The pharmaceutical preparations of the present invention are manufactured in a manner which is itself known, for example, by means of conventional dissolving or suspending the compounds, which are all either water soluble or suspendable. For administration in the treatment of the other mentioned pathophysiological disorders. The pharmaceutical preparations which can be used orally include push-fit capsules made of gelatin, as well as soft, sealed capsules made of gelatin and a plasticizer such as glycerol or sorbitol. The push-fit capsules can contain the active compounds in liquid form that may be mixed with fillers such as lactose, binders such as starches, and/or lubricants such as talc or magnesium stearate and, optionally, stabilizers. In soft capsules, the active compounds are preferably dissolved or suspended in suitable liquids, such as in buffered salt solution. In addition, stabilizers may be added.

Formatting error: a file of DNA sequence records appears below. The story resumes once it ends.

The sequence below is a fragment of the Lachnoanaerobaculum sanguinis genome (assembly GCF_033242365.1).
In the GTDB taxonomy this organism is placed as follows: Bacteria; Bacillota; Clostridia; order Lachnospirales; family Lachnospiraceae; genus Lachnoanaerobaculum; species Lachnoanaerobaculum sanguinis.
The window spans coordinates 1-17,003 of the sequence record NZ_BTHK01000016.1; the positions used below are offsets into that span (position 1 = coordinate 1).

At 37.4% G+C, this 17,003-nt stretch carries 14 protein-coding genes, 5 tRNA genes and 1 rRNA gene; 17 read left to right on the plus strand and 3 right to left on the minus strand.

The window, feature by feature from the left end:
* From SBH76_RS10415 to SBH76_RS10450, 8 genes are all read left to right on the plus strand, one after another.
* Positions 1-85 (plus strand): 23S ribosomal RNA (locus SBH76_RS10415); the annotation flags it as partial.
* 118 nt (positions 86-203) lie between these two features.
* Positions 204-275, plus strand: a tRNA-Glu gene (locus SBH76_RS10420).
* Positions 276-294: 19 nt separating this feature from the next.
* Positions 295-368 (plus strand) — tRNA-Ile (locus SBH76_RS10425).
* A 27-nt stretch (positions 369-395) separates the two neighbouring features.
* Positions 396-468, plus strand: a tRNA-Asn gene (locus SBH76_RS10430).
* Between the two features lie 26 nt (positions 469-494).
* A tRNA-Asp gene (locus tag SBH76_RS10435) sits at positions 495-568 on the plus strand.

In addition to being provided in a liquid form, for example in gelatin capsule or other suitable vehicle, the pharmaceutical preparations may contain suitable excipients to facilitate the processing of the active compounds into preparations that can be used pharmaceutically. Thus, pharmaceutical preparations for oral use can be obtained by adhering the solution of the active compounds to a solid support, optionally grinding the resulting mixture and processing the mixture of granules, after adding suitable auxiliaries, if desired or necessary, to obtain tablets or dragee cores.